Australia's 'child labour camp'

In the middle of suburban Australia is a secret compound that's labelled 'degrading' and 'inhumane', with allegations of keeping children prisoner.

Today Tonight, Australia/February 14, 2012

Right in the middle of a quiet suburb is a place where children are separated from their parents, and forced to work full time for no pay, and live in squalid conditions.

Those who've survived this place say they were brainwashed into believing they could not leave, and that they deserved the shocking treatment dished out.

A young man who escaped the place with the help of his father, Shane Kelsey says "I lived in that garage for about a year and a half, maybe two years."

Shane is now 21-years-old. Until just over a year ago he had never used the internet, watched television or followed the media.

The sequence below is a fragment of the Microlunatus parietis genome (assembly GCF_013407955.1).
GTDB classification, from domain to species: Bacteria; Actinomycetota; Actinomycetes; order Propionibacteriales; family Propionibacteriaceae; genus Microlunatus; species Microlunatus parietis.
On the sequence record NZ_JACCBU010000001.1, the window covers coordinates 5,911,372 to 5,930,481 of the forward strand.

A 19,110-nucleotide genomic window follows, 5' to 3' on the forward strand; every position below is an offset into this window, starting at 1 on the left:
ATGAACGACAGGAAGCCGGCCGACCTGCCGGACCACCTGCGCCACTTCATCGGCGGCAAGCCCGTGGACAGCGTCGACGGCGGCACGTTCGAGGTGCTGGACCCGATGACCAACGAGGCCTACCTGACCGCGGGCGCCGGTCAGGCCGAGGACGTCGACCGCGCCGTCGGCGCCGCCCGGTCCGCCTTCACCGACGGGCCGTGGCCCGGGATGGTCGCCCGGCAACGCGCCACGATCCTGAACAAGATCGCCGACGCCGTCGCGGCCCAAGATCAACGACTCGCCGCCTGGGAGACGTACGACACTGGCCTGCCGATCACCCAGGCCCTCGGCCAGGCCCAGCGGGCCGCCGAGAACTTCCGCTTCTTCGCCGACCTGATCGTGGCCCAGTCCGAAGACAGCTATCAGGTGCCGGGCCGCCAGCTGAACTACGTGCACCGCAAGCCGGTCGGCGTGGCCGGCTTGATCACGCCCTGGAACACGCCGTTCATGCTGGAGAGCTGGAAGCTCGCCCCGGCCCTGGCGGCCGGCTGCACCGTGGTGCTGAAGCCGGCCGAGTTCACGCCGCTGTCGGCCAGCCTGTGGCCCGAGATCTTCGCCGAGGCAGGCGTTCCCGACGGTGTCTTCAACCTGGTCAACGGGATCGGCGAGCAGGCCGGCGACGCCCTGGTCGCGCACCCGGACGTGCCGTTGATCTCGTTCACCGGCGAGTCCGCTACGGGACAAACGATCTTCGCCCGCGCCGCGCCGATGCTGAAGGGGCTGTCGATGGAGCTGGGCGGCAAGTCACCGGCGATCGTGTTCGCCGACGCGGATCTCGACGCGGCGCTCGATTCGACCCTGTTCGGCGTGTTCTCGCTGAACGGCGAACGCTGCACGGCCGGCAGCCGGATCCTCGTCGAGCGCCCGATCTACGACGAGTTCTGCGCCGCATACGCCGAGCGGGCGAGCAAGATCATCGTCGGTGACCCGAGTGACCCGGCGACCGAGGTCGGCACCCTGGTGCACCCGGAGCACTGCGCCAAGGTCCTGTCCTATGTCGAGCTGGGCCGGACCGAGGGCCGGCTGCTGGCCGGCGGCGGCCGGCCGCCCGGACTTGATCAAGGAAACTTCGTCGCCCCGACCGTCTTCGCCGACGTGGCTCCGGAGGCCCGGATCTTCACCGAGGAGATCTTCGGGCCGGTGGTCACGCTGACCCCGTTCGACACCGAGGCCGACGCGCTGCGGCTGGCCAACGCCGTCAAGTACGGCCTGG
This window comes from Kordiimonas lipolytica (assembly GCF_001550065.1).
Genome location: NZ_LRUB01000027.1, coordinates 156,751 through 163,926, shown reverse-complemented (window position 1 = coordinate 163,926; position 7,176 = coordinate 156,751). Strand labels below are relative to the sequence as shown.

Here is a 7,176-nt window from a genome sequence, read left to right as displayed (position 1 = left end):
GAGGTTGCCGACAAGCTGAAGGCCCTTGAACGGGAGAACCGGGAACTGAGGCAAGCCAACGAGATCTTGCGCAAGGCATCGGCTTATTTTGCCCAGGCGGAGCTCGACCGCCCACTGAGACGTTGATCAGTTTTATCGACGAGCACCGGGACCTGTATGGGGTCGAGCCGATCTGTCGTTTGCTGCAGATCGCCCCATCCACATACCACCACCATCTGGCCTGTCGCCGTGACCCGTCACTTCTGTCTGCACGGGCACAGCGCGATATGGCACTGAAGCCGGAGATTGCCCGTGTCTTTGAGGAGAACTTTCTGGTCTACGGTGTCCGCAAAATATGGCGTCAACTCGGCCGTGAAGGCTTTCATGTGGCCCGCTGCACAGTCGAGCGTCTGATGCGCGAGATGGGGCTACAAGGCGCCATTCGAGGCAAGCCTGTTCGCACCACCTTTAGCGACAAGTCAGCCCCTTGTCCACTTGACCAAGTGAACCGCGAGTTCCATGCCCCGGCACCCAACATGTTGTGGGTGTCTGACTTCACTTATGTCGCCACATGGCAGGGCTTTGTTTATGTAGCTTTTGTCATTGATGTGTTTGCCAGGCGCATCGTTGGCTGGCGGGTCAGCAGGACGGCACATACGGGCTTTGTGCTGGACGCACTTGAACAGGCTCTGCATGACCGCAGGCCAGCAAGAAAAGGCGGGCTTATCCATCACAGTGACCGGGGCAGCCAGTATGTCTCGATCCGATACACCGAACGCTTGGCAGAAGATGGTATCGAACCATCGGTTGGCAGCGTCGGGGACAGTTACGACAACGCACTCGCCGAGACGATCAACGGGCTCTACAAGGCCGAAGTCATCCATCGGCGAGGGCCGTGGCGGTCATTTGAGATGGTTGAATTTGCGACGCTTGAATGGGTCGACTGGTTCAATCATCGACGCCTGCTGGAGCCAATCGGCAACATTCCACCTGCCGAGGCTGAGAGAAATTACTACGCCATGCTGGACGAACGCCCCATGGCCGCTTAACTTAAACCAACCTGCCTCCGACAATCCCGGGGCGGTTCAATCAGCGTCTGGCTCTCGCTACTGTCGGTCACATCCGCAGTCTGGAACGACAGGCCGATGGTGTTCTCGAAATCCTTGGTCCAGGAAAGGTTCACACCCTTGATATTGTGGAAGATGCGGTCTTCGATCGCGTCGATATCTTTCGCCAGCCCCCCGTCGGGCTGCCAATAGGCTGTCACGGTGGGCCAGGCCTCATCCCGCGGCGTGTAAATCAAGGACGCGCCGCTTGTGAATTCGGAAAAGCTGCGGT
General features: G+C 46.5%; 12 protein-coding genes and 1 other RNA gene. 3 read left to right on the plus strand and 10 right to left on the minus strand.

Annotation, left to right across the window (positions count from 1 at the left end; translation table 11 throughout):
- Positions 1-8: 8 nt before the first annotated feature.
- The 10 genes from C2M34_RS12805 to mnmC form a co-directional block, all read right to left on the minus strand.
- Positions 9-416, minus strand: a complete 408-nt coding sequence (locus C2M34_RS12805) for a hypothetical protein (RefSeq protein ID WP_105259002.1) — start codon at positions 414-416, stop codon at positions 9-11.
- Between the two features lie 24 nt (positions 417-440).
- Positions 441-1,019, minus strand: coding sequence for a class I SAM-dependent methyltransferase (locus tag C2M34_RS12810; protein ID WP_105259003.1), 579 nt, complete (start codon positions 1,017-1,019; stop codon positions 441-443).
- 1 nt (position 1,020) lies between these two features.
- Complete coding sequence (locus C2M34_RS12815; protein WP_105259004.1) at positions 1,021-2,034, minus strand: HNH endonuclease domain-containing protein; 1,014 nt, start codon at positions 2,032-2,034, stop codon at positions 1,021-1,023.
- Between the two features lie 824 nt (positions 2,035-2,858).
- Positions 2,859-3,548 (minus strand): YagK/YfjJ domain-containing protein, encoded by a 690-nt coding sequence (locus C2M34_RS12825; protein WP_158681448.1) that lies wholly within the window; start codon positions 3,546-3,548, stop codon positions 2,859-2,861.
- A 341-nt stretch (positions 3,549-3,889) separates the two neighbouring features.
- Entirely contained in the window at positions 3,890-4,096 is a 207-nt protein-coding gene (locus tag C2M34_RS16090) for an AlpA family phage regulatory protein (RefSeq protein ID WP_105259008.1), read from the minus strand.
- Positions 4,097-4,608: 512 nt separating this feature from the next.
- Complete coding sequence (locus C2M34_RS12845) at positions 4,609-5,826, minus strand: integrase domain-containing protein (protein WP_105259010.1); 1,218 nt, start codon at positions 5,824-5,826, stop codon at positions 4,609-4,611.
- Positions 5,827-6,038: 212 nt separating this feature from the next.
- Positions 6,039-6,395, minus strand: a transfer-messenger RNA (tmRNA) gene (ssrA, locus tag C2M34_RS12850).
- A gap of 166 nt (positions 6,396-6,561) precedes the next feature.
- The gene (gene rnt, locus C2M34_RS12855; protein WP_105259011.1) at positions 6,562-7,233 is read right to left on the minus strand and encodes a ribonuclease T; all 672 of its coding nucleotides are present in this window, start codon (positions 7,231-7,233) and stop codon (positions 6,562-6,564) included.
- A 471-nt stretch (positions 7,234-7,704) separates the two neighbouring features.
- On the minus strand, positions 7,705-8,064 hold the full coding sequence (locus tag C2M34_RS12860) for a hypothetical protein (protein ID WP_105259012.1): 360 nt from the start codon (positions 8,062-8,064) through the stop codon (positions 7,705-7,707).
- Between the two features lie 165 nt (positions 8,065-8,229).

"You're not allowed to read any books other than scientology books, you can't read newspapers, no radio, no movies, nothing," Shane said.

Shane says he was held captive and groomed to see all of us on the outside as pathetic, useless and stupid.

More stories from reporter Bryan Seymour

"So I lived in a garage until that got flooded by a storm, and my mum got really pissed off and said 'what the hell' and so I got moved into a closet. It is a closet under the stairs - maybe two metres long and a metre wide," Shane said.

The true Australian headquarters of the Church of Scientology are located in the Sydney suburb of Dundas. The RPF base - which stands for Rehabilitation Project Force - is where Scientologists are sent for punishment and training, for crimes that most of us would regard as trivial.

More than 50 requests for interviews on camera with representatives from the Church of Scientology have been flatly refused.

The bottom line is they don't want people to know what's going on inside the centre, and those who've lived in there, like Shane, say it's like a gulag, or a prison. Yet it's in the middle of a suburb, which could be any suburb in Australia.